Saturday, September 20, 2014

Review of Silver Threads: Weaving Godly Wisdom Into the Life of Younger Women by Kate Megill

This post may contain affiliate links. If you purchase through these links, you may be helping to support a voracious curriculum buying habit. Be warned. And thank you for clicking through to purchase.

Quite a few years ago, as a young homeschooling mama, I stumbled upon a web board that was a forum for Christian homeschoolers. Many times, through the early years of homeschooling and child rearing, I asked questions on the board, seeking advice and encouragement and prayer. It was difficult, with young children, for me to get out very often and join a group like this in real life. And, to be honest, I hadn't found this kind of mentoring and encouragement in the few places I had looked.


One of the women who was a huge encouragement to me on the board was Kate Megill, a homeschooling mama of eight. Many times Kate answered a question or made a comment in a way that was just what I needed to hear at them time. Always her statements were Christ-like and kind. And she always based her opinions in Scripture.

I'm not an extrovert- in real life or online- so I seldom carried on long conversations on the board. Kate probably doesn't even know the impact that her words sometimes had, the discussions I had with my husband about things she had said. Even some of the things that strengthened my relationship with my husband during those early years of parenthood were things I learned from Kate.

And so, when I learned that Kate had written a book about mentoring younger women, I know it would be wonderful. Who better to share her wisdom about mentoring? And I have had the privilege to read through Kate's book for review. Kate's book is Silver Threads: Weaving Godly Wisdom Into the Lives of Younger Women.

Kate begins Silver Threads by taking a look at why we need godly older women to come alongside younger women (from Titus 2:1-5). Sharing her own story, she shows the importance of these godly older women, and she talks about discipleship.

Part One looks at some of the characteristics of the "older women" mentioned in Titus 2. She also looks at where to find these older women mentors and even gives younger women some advice of what to do if they can't find an older woman to be in their lives.

In Part Two Kate shares about becoming the older woman mentioned in Titus 2. Always focused on Scripture, Kate uses several passages to discuss the traits needed to develop in the older woman. Then she gives some practical things that the older woman should remember- dos and don'ts of discipleship.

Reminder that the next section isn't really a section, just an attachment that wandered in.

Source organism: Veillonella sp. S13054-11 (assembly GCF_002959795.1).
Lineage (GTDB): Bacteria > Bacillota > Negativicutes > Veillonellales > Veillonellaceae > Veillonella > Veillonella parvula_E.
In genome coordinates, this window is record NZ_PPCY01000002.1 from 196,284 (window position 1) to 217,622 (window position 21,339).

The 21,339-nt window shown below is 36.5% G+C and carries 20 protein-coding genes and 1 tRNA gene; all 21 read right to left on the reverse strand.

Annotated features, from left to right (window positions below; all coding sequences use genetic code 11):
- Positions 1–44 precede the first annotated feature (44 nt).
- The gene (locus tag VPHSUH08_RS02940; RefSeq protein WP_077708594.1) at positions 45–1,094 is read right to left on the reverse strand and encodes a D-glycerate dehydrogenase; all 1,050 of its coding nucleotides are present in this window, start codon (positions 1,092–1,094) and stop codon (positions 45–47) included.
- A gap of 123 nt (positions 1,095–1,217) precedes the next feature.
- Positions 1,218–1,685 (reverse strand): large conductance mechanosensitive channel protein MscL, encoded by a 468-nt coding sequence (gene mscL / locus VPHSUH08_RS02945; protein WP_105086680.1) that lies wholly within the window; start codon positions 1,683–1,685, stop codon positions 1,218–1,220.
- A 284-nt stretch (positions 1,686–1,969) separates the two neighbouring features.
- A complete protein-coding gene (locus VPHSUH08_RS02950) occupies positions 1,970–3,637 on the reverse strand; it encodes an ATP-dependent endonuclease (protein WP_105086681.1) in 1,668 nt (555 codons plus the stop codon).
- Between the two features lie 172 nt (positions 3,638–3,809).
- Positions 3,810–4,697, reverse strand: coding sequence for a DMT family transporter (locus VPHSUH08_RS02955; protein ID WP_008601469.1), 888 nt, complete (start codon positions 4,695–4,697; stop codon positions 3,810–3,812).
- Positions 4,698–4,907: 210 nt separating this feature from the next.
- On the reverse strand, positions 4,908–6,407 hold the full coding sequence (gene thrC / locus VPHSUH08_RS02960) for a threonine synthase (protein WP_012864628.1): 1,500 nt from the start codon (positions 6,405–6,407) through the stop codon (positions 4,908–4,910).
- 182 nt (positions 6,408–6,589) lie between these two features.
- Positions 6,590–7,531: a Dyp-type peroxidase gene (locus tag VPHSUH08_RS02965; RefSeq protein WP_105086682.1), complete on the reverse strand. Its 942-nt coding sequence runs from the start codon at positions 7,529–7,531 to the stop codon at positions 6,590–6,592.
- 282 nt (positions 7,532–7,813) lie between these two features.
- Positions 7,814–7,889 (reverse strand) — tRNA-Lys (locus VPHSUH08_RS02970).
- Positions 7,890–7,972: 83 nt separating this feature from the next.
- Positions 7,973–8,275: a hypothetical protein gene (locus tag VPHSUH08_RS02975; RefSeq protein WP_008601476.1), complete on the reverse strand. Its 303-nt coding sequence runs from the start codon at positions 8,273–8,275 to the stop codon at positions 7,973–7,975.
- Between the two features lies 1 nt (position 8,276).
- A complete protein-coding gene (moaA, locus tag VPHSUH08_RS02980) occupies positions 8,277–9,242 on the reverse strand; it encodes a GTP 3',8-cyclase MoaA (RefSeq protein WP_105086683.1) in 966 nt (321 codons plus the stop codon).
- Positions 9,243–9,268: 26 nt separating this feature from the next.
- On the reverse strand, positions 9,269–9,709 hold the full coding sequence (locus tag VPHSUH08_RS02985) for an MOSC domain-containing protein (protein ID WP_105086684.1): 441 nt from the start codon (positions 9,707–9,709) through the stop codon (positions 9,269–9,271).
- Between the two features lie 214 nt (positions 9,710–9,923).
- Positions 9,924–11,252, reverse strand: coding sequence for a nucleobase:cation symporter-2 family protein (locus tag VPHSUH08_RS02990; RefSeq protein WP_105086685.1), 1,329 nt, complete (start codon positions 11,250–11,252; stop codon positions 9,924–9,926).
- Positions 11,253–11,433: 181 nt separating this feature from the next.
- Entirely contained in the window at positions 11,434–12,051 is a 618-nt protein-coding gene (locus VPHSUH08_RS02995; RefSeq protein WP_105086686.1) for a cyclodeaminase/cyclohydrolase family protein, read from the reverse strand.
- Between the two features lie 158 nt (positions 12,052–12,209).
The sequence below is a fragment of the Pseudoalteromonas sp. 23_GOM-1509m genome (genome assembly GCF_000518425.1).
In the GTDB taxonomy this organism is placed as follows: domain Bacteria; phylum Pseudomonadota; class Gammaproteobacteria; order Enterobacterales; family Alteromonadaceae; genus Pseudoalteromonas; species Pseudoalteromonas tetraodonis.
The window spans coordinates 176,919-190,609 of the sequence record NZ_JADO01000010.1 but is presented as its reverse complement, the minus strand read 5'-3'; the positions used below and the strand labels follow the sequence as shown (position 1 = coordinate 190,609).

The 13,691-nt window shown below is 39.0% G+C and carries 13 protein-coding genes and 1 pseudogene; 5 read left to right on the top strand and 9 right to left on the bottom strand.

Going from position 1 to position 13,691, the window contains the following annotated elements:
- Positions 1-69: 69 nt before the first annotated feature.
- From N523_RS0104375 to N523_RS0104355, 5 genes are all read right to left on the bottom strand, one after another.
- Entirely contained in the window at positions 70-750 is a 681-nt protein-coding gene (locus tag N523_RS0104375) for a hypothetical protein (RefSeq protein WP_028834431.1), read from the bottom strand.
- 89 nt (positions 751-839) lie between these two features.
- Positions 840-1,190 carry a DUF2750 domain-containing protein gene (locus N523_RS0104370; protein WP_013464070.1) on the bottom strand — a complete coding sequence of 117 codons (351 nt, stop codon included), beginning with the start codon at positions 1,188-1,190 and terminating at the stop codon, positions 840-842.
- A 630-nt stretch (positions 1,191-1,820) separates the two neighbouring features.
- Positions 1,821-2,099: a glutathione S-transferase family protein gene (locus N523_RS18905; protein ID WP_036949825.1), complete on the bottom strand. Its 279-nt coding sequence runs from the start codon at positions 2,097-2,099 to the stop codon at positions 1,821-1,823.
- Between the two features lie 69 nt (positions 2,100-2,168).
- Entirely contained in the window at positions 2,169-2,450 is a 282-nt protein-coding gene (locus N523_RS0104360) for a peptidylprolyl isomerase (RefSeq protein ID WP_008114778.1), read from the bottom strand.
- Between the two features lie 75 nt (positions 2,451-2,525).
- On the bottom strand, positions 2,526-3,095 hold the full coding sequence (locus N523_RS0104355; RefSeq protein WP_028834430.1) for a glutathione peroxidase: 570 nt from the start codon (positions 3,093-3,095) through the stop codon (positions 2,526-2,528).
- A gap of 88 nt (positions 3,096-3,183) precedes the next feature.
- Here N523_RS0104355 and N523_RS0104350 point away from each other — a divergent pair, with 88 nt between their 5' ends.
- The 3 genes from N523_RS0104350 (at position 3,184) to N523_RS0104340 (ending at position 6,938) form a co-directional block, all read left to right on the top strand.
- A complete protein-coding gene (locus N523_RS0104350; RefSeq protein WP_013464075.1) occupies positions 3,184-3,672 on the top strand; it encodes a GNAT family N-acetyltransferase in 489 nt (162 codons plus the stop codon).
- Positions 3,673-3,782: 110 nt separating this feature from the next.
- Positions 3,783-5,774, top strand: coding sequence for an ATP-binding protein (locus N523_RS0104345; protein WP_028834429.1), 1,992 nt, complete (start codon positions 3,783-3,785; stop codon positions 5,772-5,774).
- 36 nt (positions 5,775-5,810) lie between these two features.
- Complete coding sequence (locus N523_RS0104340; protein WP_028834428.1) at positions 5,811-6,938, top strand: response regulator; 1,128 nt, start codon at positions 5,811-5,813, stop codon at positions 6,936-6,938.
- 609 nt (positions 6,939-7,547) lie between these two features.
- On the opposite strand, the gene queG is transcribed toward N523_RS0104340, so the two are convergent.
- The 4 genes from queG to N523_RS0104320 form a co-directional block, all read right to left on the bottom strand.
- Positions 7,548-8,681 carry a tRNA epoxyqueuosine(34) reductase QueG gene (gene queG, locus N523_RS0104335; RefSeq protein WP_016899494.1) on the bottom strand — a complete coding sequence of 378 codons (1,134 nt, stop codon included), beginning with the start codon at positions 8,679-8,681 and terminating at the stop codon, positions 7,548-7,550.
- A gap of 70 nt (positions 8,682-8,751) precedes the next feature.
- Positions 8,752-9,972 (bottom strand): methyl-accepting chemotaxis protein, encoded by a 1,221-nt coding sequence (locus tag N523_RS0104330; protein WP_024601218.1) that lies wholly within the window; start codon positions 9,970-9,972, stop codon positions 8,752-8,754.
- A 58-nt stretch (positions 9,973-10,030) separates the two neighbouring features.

Kate also takes a look at how the older woman might begin being an influence in the lives of younger women- whether in an organized way or simply in living by example. And she reminds us of something very important- beginning this discipleship process of older women teaching younger women with our own daughters. I must admit that I was convicted here. While I love the idea of being a mentor and encouragement to younger moms, I often overlook the fact that my daughters are going to be those future young moms!

In the final section, Kate takes a look at the impact of discipling younger woman on the local church and even on the world. As I said in the beginning of this post, I can certainly testify to the impact that can be made when an older woman takes the time and effort to make a difference in the lives of younger women.

Silver Threads is an excellent call to action. I want to be an influencer as Kate- and later others- have been for me. I want to remember to begin at home with my daughters. (I have a teenager and a preteen!) And I want to be and encouragement and adviser to other women also.

You can purchase Silver Threads through Amazon as a Kindle read or a paperback. And it's a read I can highly recommend!


Disclosure: I received a free copy of this book from the publisher in exchange for an honest review. All opinions are entirely my own, and I was not compensated in any other way.